It is hard to predict when quantum computers will be strong and fast enough to crack the codes that keep bitcoin safe. But that day is coming.
Physicists have designed an electrical component that breaks time-reversal symmetry. Not quite the time machine from Hollywood but it should help with communication technology and quantum computing.
Today on Trust me, I'm An Expert, we're explaining the tricky topics: what is quantum mechanics? What does the research say about lone actor terrorism? And why do people like pimple popping videos?
Experiment produces thousands of entangled atoms, raising hopes that we can soon create real quantum computers.
Maths and science featured strongly in the 2018 Australian of the Year Awards. Along with physicist Michelle Simmons, maths teacher Eddie Woo and biologist Graham Farquhar were recognised.
A future that continues to have increasingly fast computing depends on quantum physics – but research is showing that there are limits to how fast quantum computers can go.
Rare earth elements aren't actually that rare - but they certainly are useful. Erbium is used right now in the internet's optical fibre network, and could one day be applied in quantum networks.
One of the challenges for quantum computing is knowing how to detect and correct errors that may occur in the data. And we can do that without even knowing what the data says.
From the man who gave away his genome under open consent, to the 'Mathematikado', this episode of the podcast features highlights from the British Science Festival in Brighton.
As companies make quantum computers available through their cloud services, take a look at what it means for computing to move beyond classical mechanics and into quantum physics.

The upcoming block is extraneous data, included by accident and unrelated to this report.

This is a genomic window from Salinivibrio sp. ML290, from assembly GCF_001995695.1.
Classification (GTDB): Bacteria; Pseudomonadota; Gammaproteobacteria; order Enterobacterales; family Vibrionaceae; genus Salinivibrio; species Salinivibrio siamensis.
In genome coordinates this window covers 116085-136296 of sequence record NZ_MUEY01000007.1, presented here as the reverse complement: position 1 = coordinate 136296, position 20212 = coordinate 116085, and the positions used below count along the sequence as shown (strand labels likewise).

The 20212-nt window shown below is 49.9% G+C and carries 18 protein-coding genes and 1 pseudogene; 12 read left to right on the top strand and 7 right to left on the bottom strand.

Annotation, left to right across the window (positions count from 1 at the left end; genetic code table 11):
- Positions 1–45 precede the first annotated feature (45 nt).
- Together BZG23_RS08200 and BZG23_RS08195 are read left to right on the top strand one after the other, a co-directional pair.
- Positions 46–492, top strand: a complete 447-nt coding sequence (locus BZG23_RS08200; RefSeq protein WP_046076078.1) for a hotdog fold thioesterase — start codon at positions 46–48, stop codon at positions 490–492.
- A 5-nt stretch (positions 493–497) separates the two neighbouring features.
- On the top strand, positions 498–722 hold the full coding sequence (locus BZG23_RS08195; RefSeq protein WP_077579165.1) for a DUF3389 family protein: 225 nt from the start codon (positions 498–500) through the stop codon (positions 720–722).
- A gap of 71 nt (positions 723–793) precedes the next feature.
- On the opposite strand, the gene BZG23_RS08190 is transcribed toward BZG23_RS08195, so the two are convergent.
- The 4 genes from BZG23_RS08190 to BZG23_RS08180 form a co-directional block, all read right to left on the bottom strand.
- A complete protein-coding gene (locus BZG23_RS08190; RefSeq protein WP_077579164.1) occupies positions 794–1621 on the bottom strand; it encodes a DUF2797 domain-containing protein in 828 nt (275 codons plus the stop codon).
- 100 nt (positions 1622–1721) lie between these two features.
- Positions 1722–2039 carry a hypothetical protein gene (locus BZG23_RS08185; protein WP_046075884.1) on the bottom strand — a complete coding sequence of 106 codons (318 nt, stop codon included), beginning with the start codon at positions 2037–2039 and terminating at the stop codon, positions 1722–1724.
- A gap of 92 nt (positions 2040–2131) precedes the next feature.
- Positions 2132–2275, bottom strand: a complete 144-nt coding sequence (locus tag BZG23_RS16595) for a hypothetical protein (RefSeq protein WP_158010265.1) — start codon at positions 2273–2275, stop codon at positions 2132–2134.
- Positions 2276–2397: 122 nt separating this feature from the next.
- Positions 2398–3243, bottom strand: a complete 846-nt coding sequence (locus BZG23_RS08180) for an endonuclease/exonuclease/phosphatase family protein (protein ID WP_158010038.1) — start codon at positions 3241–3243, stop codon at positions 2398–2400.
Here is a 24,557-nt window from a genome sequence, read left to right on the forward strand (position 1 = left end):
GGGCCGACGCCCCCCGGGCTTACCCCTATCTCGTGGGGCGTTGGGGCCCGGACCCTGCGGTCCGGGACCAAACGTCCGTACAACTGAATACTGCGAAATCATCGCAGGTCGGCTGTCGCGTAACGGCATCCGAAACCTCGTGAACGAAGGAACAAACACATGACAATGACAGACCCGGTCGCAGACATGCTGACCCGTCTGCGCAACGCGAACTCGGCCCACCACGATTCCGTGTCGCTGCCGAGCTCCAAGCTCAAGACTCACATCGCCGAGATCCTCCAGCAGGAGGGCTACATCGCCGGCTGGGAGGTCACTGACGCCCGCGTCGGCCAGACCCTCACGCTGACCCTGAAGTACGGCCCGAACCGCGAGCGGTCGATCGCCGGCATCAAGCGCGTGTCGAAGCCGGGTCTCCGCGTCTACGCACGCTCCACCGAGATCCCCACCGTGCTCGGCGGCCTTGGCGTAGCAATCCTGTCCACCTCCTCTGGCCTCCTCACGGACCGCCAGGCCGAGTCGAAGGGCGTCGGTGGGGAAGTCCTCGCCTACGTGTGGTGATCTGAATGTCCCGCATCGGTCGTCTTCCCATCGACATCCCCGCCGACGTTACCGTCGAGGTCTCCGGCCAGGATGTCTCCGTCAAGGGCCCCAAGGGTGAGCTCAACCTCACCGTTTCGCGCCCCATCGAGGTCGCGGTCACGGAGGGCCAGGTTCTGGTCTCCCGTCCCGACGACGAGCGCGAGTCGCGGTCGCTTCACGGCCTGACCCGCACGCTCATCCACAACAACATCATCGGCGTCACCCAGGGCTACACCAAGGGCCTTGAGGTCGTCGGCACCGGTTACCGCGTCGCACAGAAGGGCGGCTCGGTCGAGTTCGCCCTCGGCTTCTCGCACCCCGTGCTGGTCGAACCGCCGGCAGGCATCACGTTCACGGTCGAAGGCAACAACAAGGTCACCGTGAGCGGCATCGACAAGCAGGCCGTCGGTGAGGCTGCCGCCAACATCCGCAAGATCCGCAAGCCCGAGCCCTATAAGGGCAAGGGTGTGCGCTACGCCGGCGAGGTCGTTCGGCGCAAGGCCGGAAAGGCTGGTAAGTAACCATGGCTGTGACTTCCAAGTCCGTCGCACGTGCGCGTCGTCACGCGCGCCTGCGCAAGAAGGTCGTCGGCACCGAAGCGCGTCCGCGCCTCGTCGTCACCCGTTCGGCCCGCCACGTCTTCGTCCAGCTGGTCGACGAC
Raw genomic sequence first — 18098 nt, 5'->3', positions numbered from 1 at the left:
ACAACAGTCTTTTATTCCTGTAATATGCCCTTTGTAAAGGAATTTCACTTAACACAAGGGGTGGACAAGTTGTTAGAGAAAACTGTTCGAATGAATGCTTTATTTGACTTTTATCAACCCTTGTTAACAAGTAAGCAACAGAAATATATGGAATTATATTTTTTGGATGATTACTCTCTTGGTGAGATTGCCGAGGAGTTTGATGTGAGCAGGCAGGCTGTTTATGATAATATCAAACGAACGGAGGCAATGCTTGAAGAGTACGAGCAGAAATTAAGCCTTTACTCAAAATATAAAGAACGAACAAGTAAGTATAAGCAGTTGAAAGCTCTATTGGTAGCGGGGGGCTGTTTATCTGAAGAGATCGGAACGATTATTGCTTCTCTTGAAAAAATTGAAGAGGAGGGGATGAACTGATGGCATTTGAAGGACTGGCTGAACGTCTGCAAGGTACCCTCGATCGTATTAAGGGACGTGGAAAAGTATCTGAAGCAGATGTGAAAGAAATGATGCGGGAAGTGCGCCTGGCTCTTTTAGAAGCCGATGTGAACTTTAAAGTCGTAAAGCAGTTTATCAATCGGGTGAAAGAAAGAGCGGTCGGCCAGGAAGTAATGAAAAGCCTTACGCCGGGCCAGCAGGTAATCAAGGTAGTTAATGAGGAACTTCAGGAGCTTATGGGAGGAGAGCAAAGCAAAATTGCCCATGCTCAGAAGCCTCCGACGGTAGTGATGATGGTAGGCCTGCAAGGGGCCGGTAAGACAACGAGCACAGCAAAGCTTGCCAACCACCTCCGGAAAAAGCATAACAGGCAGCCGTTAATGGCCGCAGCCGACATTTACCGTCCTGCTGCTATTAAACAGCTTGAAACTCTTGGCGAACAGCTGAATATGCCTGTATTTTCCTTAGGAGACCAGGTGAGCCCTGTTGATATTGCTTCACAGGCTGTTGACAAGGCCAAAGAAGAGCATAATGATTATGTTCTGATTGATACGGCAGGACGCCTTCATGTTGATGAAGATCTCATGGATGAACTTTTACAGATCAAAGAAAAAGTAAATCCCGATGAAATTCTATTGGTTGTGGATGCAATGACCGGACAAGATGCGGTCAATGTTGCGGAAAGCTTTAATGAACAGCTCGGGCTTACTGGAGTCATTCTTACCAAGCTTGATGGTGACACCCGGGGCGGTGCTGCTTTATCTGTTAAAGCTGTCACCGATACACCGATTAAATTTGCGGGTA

Quantum computing is being described as "just around the corner". Is it?
Many scientists thought it was impossible, but one team has finally done it. They say operating their quantum computer is just like playing a game of Pacman.
How Messrs Thouless, Haldane and Kosterlitz could hold the key to the future.
Don't worry, understanding the work is a piece of cake. But it may make you hungry.
Freezing light in mid-air isn't just the realm of Star Wars, as new research shows. But what do you do with the light once it's trapped? One option is to use it to develop new forms of computers.
A new type of computer means we'll need a new way to make our data secure.
Much of the current research in quantum computing involves work at close to absolute zero. A simple breakthough with an everyday material could see them work at more acceptable temperatures.
Researchers face stiff fines or even jail time if they inadvertently communicate with foreign colleagues about matters deemed to have a military use.
Prime Minister Malcolm Turnbull today announced the National Innovation and Science Agenda (NISA). Here's what it means for science, commercialisation and industry in Australia.
Quantum computing may still have the status of a rank outsider, but it's making gains.